Banks caught between a rock and a hard place
By Gabriel Olano 22 Sep 2022
In today’s uncertain global economic climate, financial institutions (FIs) such as banks are exposed to a wide variety of risks with little room for error.
A recent report from Featurespace, a provider of enterprise financial crime prevention software, said that the financial sector is trapped between increasing financial crime – especially scams – and the perception that any solution will bring added complexity and compliance headaches.
The report, titled The State of Fraud and Financial Crime in the US, said that while 62% of global financial institutions reported a year-over-year increase in fraud volumes, they are also hesitant to take action due to perceived regulatory and technological complexities.
According to Carolyn Homberger, president of the Americas at Featurespace, many bank risk managers are not necessarily committing mistakes outright. Instead, as the report pointed out, they are caught between a rock and hard place.
“Our report found that two out of three executives viewed the adoption of innovative solutions to improve fraud detection and anti-money laundering (AML) compliance as a high priority, but over one in three cited concerns about perceived complexity of integrating new technologies,” Homberger told Corporate Risk and Insurance. “Fifty-nine percent of those surveyed in our report said they were adopting a ‘wait and see’ approach until newer technologies are ‘widely accepted’ or ‘well developed.’ This points to an industry that is in a kind of deadlock when it comes to combating fraud and financial crime. This benefits no one as much as the criminal, and impacts no one as much as the consumer who sees their confidence, trust and choice diminished further with every attack.”
Smaller FIs, such as those between US$5 billion and US$25 billion in assets, are at larger risk of fraudulent transactions. Small banks and credit unions are often less equipped to counter or sustain increasingly sophisticated attacks – with the study saying that almost three quarters (71%) of smaller institutions reported increased fraud rates.
Furthermore, 68% of smaller FIs reported an increase in the dollar cost of fraudulent transactions, in contrast with larger FIs, or those with more than US$500 billion in assets, where only 48% reported an increase. In terms of the overall false positive rate, 48% of smaller FIs reported an increase, versus 39% for larger FIs.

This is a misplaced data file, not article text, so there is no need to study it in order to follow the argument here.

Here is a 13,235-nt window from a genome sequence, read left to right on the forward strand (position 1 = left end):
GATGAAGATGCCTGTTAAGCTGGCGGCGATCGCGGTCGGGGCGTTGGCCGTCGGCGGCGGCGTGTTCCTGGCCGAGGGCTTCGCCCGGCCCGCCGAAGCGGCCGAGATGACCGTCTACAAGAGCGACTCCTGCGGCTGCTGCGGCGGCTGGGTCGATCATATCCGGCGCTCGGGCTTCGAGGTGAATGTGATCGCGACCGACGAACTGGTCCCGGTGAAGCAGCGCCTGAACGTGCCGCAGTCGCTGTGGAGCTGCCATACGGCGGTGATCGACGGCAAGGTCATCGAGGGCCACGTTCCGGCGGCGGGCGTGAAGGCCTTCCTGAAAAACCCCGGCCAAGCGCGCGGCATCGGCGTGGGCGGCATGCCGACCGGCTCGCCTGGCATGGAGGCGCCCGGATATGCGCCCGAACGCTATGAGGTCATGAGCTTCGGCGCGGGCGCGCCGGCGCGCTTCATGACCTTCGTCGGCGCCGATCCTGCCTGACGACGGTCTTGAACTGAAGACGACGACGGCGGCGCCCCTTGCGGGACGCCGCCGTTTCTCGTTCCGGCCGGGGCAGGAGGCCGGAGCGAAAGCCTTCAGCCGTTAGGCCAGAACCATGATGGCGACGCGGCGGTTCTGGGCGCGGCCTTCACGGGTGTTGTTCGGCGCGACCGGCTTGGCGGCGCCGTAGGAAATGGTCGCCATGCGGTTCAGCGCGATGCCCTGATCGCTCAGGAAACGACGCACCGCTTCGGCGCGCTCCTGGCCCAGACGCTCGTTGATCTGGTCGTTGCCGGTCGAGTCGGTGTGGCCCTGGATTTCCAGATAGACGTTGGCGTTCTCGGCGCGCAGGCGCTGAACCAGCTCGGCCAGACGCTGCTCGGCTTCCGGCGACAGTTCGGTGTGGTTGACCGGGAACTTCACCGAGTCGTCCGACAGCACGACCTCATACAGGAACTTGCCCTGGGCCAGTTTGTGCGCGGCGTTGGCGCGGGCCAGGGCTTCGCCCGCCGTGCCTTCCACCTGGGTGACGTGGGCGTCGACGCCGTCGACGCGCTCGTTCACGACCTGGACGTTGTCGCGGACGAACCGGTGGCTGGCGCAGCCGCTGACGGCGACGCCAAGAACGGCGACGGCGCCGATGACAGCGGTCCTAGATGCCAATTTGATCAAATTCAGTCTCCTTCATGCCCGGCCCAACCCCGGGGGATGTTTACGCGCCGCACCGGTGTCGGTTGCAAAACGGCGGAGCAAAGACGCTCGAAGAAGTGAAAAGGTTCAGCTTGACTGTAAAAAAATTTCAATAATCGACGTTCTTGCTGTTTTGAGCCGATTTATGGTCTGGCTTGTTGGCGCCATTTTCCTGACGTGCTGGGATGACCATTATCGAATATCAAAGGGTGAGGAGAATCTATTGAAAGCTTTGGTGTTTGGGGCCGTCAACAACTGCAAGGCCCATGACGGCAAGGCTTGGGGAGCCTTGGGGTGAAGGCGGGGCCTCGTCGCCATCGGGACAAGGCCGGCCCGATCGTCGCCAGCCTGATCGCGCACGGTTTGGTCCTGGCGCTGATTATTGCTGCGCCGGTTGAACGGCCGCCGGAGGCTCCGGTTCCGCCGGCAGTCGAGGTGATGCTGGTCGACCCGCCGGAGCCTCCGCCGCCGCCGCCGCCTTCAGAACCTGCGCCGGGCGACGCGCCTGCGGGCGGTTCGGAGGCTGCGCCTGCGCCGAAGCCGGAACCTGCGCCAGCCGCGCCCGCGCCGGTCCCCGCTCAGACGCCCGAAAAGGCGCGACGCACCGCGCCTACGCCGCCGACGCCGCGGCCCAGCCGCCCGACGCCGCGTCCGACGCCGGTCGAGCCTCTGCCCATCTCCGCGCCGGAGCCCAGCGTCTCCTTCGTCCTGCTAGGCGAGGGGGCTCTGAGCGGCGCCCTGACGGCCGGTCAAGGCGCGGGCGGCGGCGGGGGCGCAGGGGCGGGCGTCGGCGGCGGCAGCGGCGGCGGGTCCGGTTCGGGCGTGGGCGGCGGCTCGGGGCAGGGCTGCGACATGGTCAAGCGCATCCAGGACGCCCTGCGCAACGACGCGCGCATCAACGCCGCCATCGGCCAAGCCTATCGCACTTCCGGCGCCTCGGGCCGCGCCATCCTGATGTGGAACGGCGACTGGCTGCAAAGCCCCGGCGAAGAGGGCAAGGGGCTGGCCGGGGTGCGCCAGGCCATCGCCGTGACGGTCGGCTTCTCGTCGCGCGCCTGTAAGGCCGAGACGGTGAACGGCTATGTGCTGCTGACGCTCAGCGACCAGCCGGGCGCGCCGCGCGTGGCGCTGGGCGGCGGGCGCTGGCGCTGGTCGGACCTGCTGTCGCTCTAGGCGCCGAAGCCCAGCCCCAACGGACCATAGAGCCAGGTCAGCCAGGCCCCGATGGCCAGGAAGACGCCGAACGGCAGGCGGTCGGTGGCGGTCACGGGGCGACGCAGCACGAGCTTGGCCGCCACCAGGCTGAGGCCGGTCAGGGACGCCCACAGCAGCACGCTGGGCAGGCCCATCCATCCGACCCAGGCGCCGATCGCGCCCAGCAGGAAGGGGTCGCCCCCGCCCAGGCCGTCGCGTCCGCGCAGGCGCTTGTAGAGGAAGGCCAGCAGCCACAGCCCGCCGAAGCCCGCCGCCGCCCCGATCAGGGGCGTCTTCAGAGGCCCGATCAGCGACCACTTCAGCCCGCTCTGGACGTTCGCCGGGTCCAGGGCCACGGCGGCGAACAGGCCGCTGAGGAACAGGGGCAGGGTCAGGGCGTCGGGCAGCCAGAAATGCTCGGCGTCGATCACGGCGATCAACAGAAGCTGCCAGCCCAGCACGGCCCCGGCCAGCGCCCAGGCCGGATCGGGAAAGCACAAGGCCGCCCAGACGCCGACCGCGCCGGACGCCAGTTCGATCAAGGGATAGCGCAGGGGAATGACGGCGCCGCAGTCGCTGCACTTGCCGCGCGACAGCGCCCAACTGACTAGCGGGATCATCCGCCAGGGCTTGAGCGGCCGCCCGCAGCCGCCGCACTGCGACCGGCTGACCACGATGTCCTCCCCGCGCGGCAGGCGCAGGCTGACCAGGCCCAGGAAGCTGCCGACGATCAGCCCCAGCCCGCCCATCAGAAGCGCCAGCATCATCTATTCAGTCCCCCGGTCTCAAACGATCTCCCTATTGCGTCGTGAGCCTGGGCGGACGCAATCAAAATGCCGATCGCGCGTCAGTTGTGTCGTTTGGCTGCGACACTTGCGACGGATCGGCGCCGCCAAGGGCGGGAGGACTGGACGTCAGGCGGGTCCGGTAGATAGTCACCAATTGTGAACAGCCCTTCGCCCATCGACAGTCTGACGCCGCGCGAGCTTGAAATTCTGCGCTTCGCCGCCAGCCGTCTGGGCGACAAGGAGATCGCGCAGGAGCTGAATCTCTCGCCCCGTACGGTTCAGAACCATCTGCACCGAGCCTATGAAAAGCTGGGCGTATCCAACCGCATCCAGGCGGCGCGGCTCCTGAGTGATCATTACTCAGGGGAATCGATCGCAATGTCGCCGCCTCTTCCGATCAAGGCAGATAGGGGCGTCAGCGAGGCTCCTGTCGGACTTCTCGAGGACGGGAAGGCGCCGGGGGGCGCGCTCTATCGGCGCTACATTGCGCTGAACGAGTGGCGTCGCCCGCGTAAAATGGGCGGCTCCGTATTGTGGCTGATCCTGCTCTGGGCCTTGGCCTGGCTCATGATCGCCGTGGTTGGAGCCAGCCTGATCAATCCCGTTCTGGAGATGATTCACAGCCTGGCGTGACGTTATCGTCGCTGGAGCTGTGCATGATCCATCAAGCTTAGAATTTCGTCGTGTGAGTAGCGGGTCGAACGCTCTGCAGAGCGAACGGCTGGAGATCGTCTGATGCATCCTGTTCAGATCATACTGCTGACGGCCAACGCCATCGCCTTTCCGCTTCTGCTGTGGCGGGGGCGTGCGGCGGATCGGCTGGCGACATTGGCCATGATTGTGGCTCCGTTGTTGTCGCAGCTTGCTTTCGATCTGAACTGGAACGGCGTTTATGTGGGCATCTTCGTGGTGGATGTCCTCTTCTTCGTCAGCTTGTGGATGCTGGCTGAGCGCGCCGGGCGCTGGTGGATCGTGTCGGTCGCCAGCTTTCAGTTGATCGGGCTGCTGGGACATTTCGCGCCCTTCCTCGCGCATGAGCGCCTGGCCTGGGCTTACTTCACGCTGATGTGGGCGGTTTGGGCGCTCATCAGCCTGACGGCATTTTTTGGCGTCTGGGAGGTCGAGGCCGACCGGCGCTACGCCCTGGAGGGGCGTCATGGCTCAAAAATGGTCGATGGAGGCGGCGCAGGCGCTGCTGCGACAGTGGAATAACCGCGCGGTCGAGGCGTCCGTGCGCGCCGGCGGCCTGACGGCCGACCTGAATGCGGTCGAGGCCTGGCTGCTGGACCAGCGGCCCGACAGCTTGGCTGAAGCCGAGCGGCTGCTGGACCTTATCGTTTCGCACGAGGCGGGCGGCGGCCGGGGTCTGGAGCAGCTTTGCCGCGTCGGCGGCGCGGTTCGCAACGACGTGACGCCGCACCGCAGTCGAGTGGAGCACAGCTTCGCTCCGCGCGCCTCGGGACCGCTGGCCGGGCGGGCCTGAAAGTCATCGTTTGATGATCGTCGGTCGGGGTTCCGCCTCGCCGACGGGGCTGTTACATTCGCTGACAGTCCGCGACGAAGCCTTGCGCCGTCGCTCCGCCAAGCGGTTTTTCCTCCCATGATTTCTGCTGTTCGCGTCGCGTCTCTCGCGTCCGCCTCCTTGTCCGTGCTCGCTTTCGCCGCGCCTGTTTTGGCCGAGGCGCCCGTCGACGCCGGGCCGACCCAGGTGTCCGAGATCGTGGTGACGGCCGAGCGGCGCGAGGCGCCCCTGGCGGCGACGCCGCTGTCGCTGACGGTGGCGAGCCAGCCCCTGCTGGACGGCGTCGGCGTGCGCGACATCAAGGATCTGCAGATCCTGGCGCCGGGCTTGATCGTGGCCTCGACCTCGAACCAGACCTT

Despite the significant risks, Homberger said that the study showed the industry remains in a deadlock when it comes to combating fraud and financial crime.
“The data – alongside our own experience – shows there’s an appetite for more innovative solutions able to address the ever-increasing challenges posed,” Homberger said. “Yet, it appears some institutions continue to wait before taking the leap and benefiting from the significantly reduced fraud losses promised to smart-thinking first movers.”
For banks to become more effective at combating modern fraud tactics, Homberger emphasized the need for collaboration between leadership across various business sectors.
“Like any business, banks can be siloed organizations,” Homberger said. “Leaders across fraud prevention, AML, and data science must continue to collaborate to create long-term fraud prevention plans that are custom to each bank. There is no one-size-fits-all approach to fraud, and a diverse array of perspectives are needed in order to create an effective strategy.”
With fraudsters adopting more sophisticated methods, banks’ risk management and security teams must also step up their game to keep up with increasingly tech-savvy adversaries.
“We know that technology is the solution – financial institutions using AI and machine learning report the lowest levels of financial crimes, including fraud,” Homberger said. “For bank leaders, it’s now vital that they adopt technology that helps drive down fraud risks to create long-term, sustainable fraud prevention practices.”
Despite having the second-largest banking sector in the world, financial institutions in the US have struggled to outsmart fraudsters and criminals. According to Homberger, this is partly due to the lack of standardized reporting to analyze financial crime trends in the market today.
“Furthermore, banks need technology that enables them to drive down fraud rates and ensure that fraud attacks are less successful than they are now,” Homberger said. “The pervasiveness of fraud is not likely to change, and as fraudsters become more fluid and adaptable, they will look to find weak points in any banks’ fraud prevention scheme. Implementing technology that helps identify fraudulent behavior will be more advantageous than traditional, rules-based fraud prevention approaches, and create better anti-fraud practices for years to come.”




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